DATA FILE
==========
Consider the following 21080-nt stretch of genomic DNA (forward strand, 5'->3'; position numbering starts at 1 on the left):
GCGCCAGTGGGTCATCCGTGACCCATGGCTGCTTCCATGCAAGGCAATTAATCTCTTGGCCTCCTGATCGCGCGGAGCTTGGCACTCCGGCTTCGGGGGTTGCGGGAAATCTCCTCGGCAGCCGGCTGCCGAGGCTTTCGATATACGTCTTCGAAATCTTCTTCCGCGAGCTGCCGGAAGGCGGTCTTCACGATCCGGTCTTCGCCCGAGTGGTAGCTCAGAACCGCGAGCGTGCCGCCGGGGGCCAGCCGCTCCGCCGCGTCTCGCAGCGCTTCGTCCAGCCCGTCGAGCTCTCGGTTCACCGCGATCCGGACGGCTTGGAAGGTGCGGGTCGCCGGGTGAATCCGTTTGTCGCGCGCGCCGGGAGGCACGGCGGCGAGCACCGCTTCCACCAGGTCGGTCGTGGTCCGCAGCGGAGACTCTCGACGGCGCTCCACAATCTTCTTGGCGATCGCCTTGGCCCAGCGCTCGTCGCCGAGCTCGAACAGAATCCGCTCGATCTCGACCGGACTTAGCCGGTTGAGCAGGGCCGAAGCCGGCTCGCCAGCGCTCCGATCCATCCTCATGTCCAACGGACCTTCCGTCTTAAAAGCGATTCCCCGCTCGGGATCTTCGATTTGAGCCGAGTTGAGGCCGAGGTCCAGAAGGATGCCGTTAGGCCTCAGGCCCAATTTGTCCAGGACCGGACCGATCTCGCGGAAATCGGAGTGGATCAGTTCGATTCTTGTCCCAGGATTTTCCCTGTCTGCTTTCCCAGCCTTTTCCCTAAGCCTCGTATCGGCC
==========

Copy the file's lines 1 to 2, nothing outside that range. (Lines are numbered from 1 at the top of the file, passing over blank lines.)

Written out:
Consider the following 21080-nt stretch of genomic DNA (forward strand, 5'->3'; position numbering starts at 1 on the left):
GCGCCAGTGGGTCATCCGTGACCCATGGCTGCTTCCATGCAAGGCAATTAATCTCTTGGCCTCCTGATCGCGCGGAGCTTGGCACTCCGGCTTCGGGGGTTGCGGGAAATCTCCTCGGCAGCCGGCTGCCGAGGCTTTCGATATACGTCTTCGAAATCTTCTTCCGCGAGCTGCCGGAAGGCGGTCTTCACGATCCGGTCTTCGCCCGAGTGGTAGCTCAGAACCGCGAGCGTGCCGCCGGGGGCCAGCCGCTCCGCCGCGTCTCGCAGCGCTTCGTCCAGCCCGTCGAGCTCTCGGTTCACCGCGATCCGGACGGCTTGGAAGGTGCGGGTCGCCGGGTGAATCCGTTTGTCGCGCGCGCCGGGAGGCACGGCGGCGAGCACCGCTTCCACCAGGTCGGTCGTGGTCCGCAGCGGAGACTCTCGACGGCGCTCCACAATCTTCTTGGCGATCGCCTTGGCCCAGCGCTCGTCGCCGAGCTCGAACAGAATCCGCTCGATCTCGACCGGACTTAGCCGGTTGAGCAGGGCCGAAGCCGGCTCGCCAGCGCTCCGATCCATCCTCATGTCCAACGGACCTTCCGTCTTAAAAGCGATTCCCCGCTCGGGATCTTCGATTTGAGCCGAGTTGAGGCCGAGGTCCAGAAGGATGCCGTTAGGCCTCAGGCCCAATTTGTCCAGGACCGGACCGATCTCGCGGAAATCGGAGTGGATCAGTTCGATTCTTGTCCCAGGATTTTCCCTGTCTGCTTTCCCAGCCTTTTCCCTAAGCCTCGTATCGGCC